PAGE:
In other words, go to the youths’ environments to work on what’s happening there (looking at both their actions and the actions of others toward them).
Maybe some day, we’ll send kids to mental health clinics less often and start going to them, where the action is. And where science suggests we need to be.
When I run my ADHD group, I start off with an orientation that includes sharing how complex ADHD really is. And one of the things that surprises most group members is hearing that ADHD is actually seen as multiple conditions.
And I’m talking about something bigger than whether one’s diagnosed as having a “presentation” of ADHD as primarily inattentive, primarily hyperactive or a mix of both.
As Joel Nigg at OHSU puts it, ADHD appears to be an “umbrella diagnosis,” such as cancer once was (see here).
Cancer was thought to be a single disease, and we now know there are various types of cancer.
Researchers are currently trying to identify the various conditions found under the umbrella of “ADHD.” Each may have different genes, environmental causes, and clinical outcomes. They likely have different brain signatures (see Understanding ADHD for more on brain differences).
And they may have different optimal interventions.
This complicates research findings that include participants only because they share a diagnosis of ADHD. It might be like trying to understand cancer by averaging results across participants with skin cancer and liver cancer. Or perhaps it’s more analogous to averaging results across participants with different forms of skin cancer. It’s unclear.
Once the fog clears, I’m excited to know what we’ll learn about the different conditions all now diagnosed as simply ADHD (with three “presentations”).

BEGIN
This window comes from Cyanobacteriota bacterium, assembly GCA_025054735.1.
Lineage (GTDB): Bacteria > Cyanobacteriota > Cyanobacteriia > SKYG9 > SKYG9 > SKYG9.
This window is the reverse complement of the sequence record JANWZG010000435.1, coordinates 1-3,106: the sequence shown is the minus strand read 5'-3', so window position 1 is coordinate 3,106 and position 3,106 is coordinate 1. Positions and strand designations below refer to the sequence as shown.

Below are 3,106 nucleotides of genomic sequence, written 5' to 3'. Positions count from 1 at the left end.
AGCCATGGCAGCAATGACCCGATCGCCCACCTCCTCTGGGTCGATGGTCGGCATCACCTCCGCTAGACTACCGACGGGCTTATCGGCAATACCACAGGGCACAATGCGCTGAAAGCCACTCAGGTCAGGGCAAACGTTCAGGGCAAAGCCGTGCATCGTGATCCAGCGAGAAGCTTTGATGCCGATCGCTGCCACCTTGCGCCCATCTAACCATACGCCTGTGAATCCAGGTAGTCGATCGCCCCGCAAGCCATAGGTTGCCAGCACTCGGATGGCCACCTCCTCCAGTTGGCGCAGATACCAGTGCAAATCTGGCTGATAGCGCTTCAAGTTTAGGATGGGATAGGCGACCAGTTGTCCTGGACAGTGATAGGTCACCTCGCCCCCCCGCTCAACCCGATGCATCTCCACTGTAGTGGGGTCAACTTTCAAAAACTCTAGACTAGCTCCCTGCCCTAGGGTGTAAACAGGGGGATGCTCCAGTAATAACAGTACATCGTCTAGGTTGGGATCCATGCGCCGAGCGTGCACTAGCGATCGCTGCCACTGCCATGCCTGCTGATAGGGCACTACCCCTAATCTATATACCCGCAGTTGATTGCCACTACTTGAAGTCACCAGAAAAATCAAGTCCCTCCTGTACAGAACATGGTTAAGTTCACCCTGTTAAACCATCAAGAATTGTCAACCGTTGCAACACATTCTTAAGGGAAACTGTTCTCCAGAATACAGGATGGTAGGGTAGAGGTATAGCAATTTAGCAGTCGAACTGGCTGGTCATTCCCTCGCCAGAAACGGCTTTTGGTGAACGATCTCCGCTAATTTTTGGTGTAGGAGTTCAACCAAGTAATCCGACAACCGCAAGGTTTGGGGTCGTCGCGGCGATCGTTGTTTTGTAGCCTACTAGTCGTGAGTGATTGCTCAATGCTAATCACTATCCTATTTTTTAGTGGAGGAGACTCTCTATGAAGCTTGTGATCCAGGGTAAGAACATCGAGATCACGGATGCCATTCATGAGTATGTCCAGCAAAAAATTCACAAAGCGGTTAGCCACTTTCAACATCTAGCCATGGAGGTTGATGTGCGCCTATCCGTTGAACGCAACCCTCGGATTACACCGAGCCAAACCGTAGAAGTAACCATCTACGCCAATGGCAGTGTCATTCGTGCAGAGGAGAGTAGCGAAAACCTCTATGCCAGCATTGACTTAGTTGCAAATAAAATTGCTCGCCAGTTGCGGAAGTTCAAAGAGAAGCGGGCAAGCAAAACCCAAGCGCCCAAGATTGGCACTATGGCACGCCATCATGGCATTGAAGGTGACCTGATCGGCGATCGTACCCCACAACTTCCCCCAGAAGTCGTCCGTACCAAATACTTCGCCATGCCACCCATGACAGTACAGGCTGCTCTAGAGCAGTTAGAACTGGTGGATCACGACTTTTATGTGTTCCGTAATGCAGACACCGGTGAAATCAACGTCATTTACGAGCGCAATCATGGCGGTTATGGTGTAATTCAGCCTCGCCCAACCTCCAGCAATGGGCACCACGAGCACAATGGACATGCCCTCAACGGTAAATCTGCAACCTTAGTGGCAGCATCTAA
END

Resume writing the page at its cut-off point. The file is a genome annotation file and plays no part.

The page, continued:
In school-age children with ADHD, “visual spatial working memory maintenance” improvement predicts symptom improvement. See the Oregon Health and Science University (OHSU) study here.
Let’s unpack this.
“Visual spatial working memory maintenance” is about maintaining mental representations of the arrangement of what you’ve just seen as the next sights show up.
It’s what you have to do when you drive. You have to remember the positions of other cars and cyclists as you also attend to traffic lights and road signs. Imagine you come to a light where you want to turn right. To do this without an accident, you need to maintain the representation of the cyclist who was riding on your right side seconds before.
Air traffic controllers and pilots require especially good visual spatial working memory maintenance (for a brief, clear description of visual working memory from the University of Michigan, go here).
Now, hold on to this idea as we look at the OHSU study.
What the OHSU researchers found is that the children of their study who showed some ADHD symptom “recovery” or “remission” were the ones whose visual working memory maintenance improved as they developed.
It raises interesting questions, including whether to focus attention on developing this cognitive ability to reduce ADHD symptoms and whether a third factor contributes to both visual working memory maintenance improvement and ADHD symptom reduction. Of note, the researchers examined how two other cognitive processes changed over time. These processes were response inhibition (self-restraint, essentially) and delayed reward discounting (depreciating the value of a non-immediate reward). Their changes were unrelated to symptom reduction.
When you have ADHD, here’s your recipe for disaster: Mix sleep deprivation with carnival food. Deep fry.
Hold the physical exercise and Omega-3s.
No one says, “I want to be my worse self.” Yet many of us are doing exactly what we need to get us there or keep us there.
When you have ADHD, sleep deprivation makes your symptoms worse, carnival-like food makes your symptoms (particularly forgetfulness) worse and lack of physical exercise and Omega-3s keeps them from getting better.
If you want to give yourself the best chance at optimal brain functioning, here’s the winning combination: sleep enough, eat healthy food (including Omega-3s), and exercise regularly. This is true for all us but is essential when you have ADHD.
Consider that chronic sleep deprivation looks like ADHD. Imagine what happens when you combine them. Check out recent research on ADHD and circadian rhythms here.
Omega-3s matter so much, there’s even an Omega-3 prescription for ADHD called Vayarin. See specifics on the Omega-3 and ADHD connection here: Something Fishy.
For a recent review and meta-analysis on use of Omega-3s for ADHD, go here.